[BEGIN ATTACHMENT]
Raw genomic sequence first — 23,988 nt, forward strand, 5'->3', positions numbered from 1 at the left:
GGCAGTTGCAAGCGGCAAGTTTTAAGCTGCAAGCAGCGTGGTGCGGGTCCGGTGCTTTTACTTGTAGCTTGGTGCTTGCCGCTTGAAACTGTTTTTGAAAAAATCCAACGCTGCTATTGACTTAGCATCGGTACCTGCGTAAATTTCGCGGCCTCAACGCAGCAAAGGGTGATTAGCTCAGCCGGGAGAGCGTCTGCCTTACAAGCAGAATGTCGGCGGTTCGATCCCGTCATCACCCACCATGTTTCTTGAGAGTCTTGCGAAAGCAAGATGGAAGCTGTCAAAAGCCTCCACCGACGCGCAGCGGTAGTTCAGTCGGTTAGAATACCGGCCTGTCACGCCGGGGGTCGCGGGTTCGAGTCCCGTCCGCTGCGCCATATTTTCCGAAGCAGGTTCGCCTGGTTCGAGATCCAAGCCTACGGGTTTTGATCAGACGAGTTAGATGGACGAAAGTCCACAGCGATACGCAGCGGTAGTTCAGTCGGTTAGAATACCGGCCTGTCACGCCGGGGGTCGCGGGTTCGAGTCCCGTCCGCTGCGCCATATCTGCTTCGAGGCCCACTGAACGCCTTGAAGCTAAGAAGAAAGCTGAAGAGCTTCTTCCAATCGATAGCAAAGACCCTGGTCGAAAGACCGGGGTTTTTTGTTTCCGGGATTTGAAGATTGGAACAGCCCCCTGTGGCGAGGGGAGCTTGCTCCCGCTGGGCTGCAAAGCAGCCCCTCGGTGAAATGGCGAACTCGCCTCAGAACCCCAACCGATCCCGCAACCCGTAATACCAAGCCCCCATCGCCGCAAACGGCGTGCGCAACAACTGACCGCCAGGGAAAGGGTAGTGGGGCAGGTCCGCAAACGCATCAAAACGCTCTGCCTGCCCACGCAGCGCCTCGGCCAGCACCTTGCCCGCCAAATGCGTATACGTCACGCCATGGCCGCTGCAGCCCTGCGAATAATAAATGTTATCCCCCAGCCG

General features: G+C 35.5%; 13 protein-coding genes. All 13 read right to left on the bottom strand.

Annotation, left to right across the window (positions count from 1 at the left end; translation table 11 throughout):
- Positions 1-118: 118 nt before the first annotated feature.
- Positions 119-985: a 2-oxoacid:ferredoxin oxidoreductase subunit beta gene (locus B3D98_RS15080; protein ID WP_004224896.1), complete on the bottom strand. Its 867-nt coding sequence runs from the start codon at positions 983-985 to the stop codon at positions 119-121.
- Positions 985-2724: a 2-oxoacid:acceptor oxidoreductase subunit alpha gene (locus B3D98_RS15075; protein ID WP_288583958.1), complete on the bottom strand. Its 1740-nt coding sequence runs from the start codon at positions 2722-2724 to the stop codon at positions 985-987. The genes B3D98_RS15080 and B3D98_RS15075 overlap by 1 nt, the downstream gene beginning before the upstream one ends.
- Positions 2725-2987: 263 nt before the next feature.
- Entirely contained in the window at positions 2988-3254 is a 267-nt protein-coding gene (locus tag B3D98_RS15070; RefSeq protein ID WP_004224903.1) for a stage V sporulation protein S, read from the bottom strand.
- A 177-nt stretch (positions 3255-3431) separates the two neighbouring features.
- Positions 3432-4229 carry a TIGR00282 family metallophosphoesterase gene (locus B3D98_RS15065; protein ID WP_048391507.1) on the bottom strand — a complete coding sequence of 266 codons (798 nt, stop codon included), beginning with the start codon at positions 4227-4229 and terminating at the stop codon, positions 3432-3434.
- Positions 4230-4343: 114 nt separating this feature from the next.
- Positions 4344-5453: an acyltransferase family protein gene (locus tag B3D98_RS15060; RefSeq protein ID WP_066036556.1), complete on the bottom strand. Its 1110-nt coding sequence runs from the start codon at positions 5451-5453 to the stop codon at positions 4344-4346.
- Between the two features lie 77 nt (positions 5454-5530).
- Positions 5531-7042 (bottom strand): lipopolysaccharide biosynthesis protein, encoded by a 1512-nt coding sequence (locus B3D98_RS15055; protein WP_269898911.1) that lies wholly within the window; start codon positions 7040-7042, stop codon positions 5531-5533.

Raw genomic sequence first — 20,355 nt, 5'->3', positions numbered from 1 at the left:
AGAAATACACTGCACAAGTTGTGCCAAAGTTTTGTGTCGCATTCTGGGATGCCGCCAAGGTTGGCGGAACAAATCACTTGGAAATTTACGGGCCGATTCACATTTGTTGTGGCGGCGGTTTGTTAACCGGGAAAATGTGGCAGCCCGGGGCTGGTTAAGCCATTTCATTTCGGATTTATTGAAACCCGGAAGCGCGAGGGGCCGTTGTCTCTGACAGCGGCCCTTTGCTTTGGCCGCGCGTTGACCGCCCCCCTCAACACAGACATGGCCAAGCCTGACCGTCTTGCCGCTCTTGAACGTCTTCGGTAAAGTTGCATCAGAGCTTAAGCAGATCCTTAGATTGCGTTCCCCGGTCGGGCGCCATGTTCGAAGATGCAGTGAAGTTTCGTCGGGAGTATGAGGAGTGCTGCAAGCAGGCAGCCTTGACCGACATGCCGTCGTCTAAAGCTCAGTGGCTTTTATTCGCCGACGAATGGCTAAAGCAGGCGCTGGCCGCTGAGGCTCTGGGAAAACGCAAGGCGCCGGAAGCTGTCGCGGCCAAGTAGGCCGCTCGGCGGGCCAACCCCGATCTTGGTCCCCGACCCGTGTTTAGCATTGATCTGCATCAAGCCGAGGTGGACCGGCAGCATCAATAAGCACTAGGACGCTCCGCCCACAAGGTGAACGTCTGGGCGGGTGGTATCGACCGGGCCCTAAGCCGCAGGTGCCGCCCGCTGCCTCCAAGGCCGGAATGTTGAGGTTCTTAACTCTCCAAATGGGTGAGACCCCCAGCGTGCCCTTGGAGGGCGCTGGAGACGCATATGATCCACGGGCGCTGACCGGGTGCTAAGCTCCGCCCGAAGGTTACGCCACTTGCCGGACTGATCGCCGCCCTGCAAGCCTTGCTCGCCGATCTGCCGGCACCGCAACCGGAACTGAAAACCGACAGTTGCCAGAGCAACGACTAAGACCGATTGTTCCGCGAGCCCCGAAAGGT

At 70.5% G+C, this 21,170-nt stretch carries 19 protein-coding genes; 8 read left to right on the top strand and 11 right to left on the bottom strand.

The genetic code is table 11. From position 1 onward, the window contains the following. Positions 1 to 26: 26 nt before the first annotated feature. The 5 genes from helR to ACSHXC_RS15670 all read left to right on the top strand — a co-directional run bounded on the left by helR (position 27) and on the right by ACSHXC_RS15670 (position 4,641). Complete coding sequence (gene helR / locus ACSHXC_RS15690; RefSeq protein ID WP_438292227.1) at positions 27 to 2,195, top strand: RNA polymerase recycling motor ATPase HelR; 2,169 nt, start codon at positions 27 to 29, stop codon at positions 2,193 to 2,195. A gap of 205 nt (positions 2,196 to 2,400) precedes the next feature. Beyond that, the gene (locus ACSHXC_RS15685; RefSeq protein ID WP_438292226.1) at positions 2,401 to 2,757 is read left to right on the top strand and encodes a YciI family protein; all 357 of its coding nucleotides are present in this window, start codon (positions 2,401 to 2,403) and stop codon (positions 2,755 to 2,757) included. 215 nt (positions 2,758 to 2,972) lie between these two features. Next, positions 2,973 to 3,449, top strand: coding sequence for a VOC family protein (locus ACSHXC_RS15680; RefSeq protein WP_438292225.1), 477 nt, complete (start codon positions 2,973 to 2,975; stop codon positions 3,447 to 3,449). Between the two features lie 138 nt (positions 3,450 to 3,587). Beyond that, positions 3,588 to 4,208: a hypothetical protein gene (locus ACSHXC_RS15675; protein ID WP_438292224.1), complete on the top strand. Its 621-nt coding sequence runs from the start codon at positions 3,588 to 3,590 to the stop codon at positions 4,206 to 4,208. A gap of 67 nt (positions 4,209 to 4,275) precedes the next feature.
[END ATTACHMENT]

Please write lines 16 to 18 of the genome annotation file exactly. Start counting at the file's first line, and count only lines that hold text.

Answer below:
Raw genomic sequence first — 20,355 nt, 5'->3', positions numbered from 1 at the left:
AGAAATACACTGCACAAGTTGTGCCAAAGTTTTGTGTCGCATTCTGGGATGCCGCCAAGGTTGGCGGAACAAATCACTTGGAAATTTACGGGCCGATTCACATTTGTTGTGGCGGCGGTTTGTTAACCGGGAAAATGTGGCAGCCCGGGGCTGGTTAAGCCATTTCATTTCGGATTTATTGAAACCCGGAAGCGCGAGGGGCCGTTGTCTCTGACAGCGGCCCTTTGCTTTGGCCGCGCGTTGACCGCCCCCCTCAACACAGACATGGCCAAGCCTGACCGTCTTGCCGCTCTTGAACGTCTTCGGTAAAGTTGCATCAGAGCTTAAGCAGATCCTTAGATTGCGTTCCCCGGTCGGGCGCCATGTTCGAAGATGCAGTGAAGTTTCGTCGGGAGTATGAGGAGTGCTGCAAGCAGGCAGCCTTGACCGACATGCCGTCGTCTAAAGCTCAGTGGCTTTTATTCGCCGACGAATGGCTAAAGCAGGCGCTGGCCGCTGAGGCTCTGGGAAAACGCAAGGCGCCGGAAGCTGTCGCGGCCAAGTAGGCCGCTCGGCGGGCCAACCCCGATCTTGGTCCCCGACCCGTGTTTAGCATTGATCTGCATCAAGCCGAGGTGGACCGGCAGCATCAATAAGCACTAGGACGCTCCGCCCACAAGGTGAACGTCTGGGCGGGTGGTATCGACCGGGCCCTAAGCCGCAGGTGCCGCCCGCTGCCTCCAAGGCCGGAATGTTGAGGTTCTTAACTCTCCAAATGGGTGAGACCCCCAGCGTGCCCTTGGAGGGCGCTGGAGACGCATATGATCCACGGGCGCTGACCGGGTGCTAAGCTCCGCCCGAAGGTTACGCCACTTGCCGGACTGATCGCCGCCCTGCAAGCCTTGCTCGCCGATCTGCCGGCACCGCAACCGGAACTGAAAACCGACAGTTGCCAGAGCAACGACTAAGACCGATTGTTCCGCGAGCCCCGAAAGGT

At 70.5% G+C, this 21,170-nt stretch carries 19 protein-coding genes; 8 read left to right on the top strand and 11 right to left on the bottom strand.